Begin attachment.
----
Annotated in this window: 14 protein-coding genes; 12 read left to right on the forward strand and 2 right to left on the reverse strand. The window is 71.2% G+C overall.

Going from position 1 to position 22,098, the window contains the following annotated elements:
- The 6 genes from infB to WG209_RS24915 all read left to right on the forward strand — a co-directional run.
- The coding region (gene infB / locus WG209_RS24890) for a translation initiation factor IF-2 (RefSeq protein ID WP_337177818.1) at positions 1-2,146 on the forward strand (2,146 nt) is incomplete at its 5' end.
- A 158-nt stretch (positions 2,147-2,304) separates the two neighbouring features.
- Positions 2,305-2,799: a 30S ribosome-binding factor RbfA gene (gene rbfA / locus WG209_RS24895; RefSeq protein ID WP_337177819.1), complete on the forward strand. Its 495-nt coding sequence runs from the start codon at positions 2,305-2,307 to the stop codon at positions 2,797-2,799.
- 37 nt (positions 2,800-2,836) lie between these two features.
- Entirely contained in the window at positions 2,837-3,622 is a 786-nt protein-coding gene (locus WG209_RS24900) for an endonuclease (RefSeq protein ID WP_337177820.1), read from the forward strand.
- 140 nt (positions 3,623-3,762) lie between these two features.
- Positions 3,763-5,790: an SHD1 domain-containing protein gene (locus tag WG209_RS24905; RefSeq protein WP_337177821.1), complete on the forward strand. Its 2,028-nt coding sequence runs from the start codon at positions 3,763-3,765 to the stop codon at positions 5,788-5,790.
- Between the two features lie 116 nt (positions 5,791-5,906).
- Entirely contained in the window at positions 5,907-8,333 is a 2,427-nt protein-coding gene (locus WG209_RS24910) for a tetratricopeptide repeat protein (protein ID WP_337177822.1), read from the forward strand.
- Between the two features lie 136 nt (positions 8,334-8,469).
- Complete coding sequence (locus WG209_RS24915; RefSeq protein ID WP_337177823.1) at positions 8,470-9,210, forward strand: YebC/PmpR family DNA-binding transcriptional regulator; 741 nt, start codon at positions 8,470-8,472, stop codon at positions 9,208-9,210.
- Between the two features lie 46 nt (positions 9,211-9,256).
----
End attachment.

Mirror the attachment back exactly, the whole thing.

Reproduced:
Annotated in this window: 14 protein-coding genes; 12 read left to right on the forward strand and 2 right to left on the reverse strand. The window is 71.2% G+C overall.

Going from position 1 to position 22,098, the window contains the following annotated elements:
- The 6 genes from infB to WG209_RS24915 all read left to right on the forward strand — a co-directional run.
- The coding region (gene infB / locus WG209_RS24890) for a translation initiation factor IF-2 (RefSeq protein ID WP_337177818.1) at positions 1-2,146 on the forward strand (2,146 nt) is incomplete at its 5' end.
- A 158-nt stretch (positions 2,147-2,304) separates the two neighbouring features.
- Positions 2,305-2,799: a 30S ribosome-binding factor RbfA gene (gene rbfA / locus WG209_RS24895; RefSeq protein ID WP_337177819.1), complete on the forward strand. Its 495-nt coding sequence runs from the start codon at positions 2,305-2,307 to the stop codon at positions 2,797-2,799.
- 37 nt (positions 2,800-2,836) lie between these two features.
- Entirely contained in the window at positions 2,837-3,622 is a 786-nt protein-coding gene (locus WG209_RS24900) for an endonuclease (RefSeq protein ID WP_337177820.1), read from the forward strand.
- 140 nt (positions 3,623-3,762) lie between these two features.
- Positions 3,763-5,790: an SHD1 domain-containing protein gene (locus tag WG209_RS24905; RefSeq protein WP_337177821.1), complete on the forward strand. Its 2,028-nt coding sequence runs from the start codon at positions 3,763-3,765 to the stop codon at positions 5,788-5,790.
- Between the two features lie 116 nt (positions 5,791-5,906).
- Entirely contained in the window at positions 5,907-8,333 is a 2,427-nt protein-coding gene (locus WG209_RS24910) for a tetratricopeptide repeat protein (protein ID WP_337177822.1), read from the forward strand.
- Between the two features lie 136 nt (positions 8,334-8,469).
- Complete coding sequence (locus WG209_RS24915; RefSeq protein ID WP_337177823.1) at positions 8,470-9,210, forward strand: YebC/PmpR family DNA-binding transcriptional regulator; 741 nt, start codon at positions 8,470-8,472, stop codon at positions 9,208-9,210.
- Between the two features lie 46 nt (positions 9,211-9,256).